The treasury market involves new issuances and secondary market trades of US Treasurys. To the alarm of many (including us) the vast majority of new treasury issues (around 90%) are used to refinance old obligations, rather than create “new money” for government use.

Of a recent near-failed issue for a 30-year bond, the “tail,” expessing the difference between the “When-Issued” expectation (before bids were submitted) and the actual pricing of the issue exceeded 5%. This is a massive warning sign that treasury rollovers may be losing confidence of traders. What is behind this near-fail issue?

The biggest problem in the US is increasing government expenditures — i.e., expanding fisal policy. As Congress spends more and more money for various government plans (medicare, social security, social programs, defense spending, wars in foreign countries, etc.) the Treasury must issue new bills and bonds, along the yield curve, to pay for it all.  But we seem to have hit an upper limit on the Treasury issuances that can be absorbed by the economy without something “breaking.”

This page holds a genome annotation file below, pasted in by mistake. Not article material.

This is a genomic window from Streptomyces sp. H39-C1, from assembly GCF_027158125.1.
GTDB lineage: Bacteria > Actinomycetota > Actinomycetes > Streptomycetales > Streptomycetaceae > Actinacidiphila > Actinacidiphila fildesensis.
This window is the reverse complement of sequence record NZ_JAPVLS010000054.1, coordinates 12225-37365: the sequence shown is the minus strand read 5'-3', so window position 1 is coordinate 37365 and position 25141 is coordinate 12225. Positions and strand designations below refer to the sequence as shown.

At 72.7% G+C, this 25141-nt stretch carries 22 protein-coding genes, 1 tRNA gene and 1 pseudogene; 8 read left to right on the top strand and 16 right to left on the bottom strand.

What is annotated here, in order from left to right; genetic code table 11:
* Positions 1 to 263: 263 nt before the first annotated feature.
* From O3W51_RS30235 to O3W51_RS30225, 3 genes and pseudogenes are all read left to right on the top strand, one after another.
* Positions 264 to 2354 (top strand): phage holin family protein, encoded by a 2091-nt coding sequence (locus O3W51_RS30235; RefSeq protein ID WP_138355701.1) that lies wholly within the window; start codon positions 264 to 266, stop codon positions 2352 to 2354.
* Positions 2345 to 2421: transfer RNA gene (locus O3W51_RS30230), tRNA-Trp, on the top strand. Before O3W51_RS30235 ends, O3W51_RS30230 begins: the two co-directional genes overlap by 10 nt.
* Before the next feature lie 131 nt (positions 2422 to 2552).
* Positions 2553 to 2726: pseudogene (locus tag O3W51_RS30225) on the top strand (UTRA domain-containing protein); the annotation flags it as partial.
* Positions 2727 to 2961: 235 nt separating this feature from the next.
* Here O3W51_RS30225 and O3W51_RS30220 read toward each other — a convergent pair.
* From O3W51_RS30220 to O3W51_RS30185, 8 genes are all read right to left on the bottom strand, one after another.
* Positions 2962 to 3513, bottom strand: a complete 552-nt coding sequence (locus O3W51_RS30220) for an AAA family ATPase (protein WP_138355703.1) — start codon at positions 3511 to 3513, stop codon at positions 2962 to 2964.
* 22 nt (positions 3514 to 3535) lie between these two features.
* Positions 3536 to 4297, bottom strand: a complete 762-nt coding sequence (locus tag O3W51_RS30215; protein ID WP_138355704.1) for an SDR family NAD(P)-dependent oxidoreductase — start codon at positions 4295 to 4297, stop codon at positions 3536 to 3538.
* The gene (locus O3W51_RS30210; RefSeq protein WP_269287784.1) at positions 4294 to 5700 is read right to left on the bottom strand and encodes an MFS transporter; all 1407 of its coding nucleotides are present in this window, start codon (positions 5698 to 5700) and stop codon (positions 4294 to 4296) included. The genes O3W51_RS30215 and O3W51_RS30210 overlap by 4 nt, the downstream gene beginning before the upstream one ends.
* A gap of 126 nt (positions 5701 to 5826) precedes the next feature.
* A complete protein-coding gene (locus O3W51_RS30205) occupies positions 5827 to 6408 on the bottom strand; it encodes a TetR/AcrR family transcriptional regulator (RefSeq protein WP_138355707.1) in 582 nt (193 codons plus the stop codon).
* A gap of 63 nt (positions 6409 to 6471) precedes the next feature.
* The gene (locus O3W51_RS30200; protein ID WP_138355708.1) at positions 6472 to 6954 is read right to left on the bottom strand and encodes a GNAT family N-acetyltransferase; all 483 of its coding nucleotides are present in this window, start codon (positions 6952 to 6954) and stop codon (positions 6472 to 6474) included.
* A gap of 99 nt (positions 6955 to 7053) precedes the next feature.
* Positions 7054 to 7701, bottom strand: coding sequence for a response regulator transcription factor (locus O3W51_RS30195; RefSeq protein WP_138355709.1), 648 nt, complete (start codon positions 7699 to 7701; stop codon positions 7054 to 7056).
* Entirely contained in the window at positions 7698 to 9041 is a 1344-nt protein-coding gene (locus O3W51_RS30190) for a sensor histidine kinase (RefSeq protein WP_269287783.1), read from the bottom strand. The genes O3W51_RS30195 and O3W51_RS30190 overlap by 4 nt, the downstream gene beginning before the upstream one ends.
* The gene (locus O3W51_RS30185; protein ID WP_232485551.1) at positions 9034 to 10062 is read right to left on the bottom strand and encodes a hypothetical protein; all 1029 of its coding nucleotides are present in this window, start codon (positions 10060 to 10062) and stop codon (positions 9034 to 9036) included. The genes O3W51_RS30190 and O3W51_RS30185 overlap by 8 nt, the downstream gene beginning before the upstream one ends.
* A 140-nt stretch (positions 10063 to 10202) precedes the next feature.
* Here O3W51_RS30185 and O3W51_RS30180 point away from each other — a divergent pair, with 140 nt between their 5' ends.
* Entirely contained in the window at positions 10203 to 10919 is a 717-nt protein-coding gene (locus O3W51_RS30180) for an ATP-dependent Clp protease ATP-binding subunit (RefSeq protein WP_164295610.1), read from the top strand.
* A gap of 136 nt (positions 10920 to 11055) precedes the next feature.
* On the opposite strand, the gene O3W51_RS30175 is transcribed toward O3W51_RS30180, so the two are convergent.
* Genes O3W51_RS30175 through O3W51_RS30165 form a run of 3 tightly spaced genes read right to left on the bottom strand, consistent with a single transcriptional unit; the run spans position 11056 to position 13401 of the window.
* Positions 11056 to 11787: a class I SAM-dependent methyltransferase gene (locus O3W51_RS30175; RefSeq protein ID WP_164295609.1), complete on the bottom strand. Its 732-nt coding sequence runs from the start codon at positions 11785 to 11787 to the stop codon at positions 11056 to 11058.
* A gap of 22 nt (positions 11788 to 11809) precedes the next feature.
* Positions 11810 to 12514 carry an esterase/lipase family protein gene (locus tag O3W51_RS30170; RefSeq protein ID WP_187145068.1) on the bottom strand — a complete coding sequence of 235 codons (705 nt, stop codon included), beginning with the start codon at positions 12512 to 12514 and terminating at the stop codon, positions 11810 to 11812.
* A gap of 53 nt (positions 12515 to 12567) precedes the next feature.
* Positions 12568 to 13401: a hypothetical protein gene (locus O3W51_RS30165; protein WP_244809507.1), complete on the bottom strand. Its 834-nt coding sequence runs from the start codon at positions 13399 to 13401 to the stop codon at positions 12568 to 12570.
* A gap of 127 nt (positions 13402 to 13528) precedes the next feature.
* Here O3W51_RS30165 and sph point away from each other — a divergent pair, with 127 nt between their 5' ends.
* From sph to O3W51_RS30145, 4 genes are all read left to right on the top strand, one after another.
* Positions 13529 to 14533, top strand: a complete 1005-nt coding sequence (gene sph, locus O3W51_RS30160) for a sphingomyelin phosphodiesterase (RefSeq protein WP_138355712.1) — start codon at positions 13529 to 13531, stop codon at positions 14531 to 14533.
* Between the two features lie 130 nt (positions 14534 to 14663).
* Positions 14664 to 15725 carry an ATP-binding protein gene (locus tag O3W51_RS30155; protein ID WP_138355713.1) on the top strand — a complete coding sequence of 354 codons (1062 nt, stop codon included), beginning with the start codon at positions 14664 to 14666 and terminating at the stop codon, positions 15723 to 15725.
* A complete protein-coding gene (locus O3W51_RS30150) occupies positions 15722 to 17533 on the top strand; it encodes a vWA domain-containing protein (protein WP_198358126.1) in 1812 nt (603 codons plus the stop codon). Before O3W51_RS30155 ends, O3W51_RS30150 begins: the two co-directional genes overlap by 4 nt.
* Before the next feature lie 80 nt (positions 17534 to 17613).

For these reasons, Treasury policy and new issuances has become important than ever before, and must be tracked closely.